(Photo: attem/Shutterstock)

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  • Shelly G

    My question is how we’re supposed to push prenatal care to those who don’t know/refuse to acknowledge that they’re pregnant. It is important, yes, but you can’t force someone to care for something when they are too afraid of dealing with the reality of it to even take a test to know for sure.

  • Michelle

    Any one can go to a public library and read up on pregnancy or use the library’s computers to research it. How are we supposed to be responsible for those who lack common sense? If she was that irresponsible who’s to say that she would even show up to doctor’s appointments or listen to those trying to help her?
    You said it yourself, she decided to go off in the woods with her boyfriend and ignore any bit of common sense she might have had. She is the only one responsible for her actions. You can only help those willing to receive that help.

    • JannaM

      It’s attitudes like this that keep people judging, and not helping, each other. Do you think you were born with the common sense you have now? Or do you think that your common sense was developed by living in a normal household, with a normal school education, with normal friends and a normal lifestyle? There are tons of people for whom that doesn’t happen. You weren’t born with the blessing of common sense, you were given it. Some people weren’t. Jump down off your high horse for a second.

    • Michelle

      No, we aren’t born with common sense, we learn it at the free public schools that all children in this country attend. Why should she be given a free pass for how she acted?
      Please read up on these sisters, they are knowingly acting in irresponsible and dangerous ways that directly put their children in harms way.

  • rebecca

    What makes anyone assume she wanted these babies? Because she got pregnant? Because she didn’t abort them? If she had wanted these babies she could have done any number of things to give them a better chance. It makes no sense to say she wanted these kids, given her contradictory behavior.

    What makes more sense is the notion that inaction rules her life: got pregnant because didn’t take steps not to get pregnant; didn’t abort because that would have taken thought, planning, action; didn’t seek care; didn’t change any of her habits. Inaction–not caring at all–explains everything.

    In her own words, she seems just as happy to get a cool ash necklace. Delighted, actually, punctuated with an smiley face. Her own words list what’s important: her lover, her pain meds, her ash necklace. No mention of, you know, the kid who lived.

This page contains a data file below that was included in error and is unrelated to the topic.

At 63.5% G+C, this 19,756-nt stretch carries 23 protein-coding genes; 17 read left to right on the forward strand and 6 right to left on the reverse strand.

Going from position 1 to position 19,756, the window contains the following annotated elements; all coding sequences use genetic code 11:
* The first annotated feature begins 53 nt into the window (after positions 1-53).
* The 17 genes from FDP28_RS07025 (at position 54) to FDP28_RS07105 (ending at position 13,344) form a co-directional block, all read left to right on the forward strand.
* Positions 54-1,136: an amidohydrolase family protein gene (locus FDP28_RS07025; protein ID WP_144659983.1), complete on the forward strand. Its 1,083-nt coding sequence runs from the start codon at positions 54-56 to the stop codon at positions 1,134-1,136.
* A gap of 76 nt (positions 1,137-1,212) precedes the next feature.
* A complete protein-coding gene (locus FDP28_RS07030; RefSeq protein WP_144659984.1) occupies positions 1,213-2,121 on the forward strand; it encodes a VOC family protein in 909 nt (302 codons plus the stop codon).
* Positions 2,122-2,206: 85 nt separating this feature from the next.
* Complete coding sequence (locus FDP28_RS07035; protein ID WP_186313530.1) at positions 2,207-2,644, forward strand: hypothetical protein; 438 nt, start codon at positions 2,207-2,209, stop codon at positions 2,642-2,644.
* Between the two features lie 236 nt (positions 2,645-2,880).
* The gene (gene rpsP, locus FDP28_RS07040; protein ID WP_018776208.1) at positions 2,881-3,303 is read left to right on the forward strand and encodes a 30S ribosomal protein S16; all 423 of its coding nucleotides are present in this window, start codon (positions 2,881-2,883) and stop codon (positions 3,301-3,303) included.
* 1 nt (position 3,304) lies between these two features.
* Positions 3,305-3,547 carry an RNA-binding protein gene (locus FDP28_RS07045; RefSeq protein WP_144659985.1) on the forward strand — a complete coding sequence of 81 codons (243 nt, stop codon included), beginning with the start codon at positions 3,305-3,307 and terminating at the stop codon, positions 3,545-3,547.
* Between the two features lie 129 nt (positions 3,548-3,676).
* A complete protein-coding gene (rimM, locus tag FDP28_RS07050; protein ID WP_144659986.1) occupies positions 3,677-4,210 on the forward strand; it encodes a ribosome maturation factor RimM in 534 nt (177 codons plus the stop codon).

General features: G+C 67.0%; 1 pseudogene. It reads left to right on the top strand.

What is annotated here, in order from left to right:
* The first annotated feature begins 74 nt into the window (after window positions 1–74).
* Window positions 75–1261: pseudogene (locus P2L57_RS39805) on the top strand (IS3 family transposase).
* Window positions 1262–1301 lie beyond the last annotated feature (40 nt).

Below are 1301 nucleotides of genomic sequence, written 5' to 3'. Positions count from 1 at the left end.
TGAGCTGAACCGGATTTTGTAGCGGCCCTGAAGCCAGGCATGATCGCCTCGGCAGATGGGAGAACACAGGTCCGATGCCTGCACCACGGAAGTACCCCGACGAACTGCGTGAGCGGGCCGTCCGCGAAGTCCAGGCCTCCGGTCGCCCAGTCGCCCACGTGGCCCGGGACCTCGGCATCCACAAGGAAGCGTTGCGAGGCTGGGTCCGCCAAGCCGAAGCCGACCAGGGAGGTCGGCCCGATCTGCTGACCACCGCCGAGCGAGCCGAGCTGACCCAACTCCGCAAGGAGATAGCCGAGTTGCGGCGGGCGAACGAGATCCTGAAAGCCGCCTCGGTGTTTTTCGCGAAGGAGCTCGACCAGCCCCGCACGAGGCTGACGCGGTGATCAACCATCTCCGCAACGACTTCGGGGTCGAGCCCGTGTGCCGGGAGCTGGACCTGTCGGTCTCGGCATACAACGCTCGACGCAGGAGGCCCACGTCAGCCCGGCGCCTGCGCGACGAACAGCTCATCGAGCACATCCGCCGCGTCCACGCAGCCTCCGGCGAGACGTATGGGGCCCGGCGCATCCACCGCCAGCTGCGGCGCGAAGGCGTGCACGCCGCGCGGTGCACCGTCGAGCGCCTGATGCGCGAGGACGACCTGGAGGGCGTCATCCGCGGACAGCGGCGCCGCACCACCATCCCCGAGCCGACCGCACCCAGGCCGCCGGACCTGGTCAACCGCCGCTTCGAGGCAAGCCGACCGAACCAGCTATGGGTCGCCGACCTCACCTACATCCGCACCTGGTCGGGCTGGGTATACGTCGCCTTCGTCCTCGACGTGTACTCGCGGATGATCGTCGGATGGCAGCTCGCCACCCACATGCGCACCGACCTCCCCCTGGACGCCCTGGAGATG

This is not a case of lacking education, common sense, access to health care, or an ability to understanding the gravity of one’s actions (or inaction). This is a case of understanding perfectly well and not caring. At all.

  • Tiffany

    Maybe she didn’t have health insurance. Many health insurers could deny you for being pregnant, which is considered a pre existing condition

    • lex350

      she wouldnt be denied care, there are policies against denying anyone in medical need, based on health insurance status. That is what a county hospital is for. Although I do agree that having insurance would be extremely hard for her to get, there are still places for her to go to get prenatal care. And at the very least, she should have known not to do drugs while pregnant.

  • gwenhara

    What’s missing from this story is that Karlee already has one child that she left with her father so she could go off to live in the woods. She was no newb to the pregnancy thing, she knew what she was doing.

  • BK

    I would hardly call this tragic. She knew she was pregnant, engaged in very dangerous behavior for a pregnant woman, and neglected the health of her babies. It’s awful, but it was entirely preventable. She just didn’t bother to put her unborn children in front of herself.

  • stefany

    Just curious if you ever ACTUALLY DID any of those things you said you were inspired to do? We all can feel strong feelings about something, but unless we actually DO something, it’s all just hot air.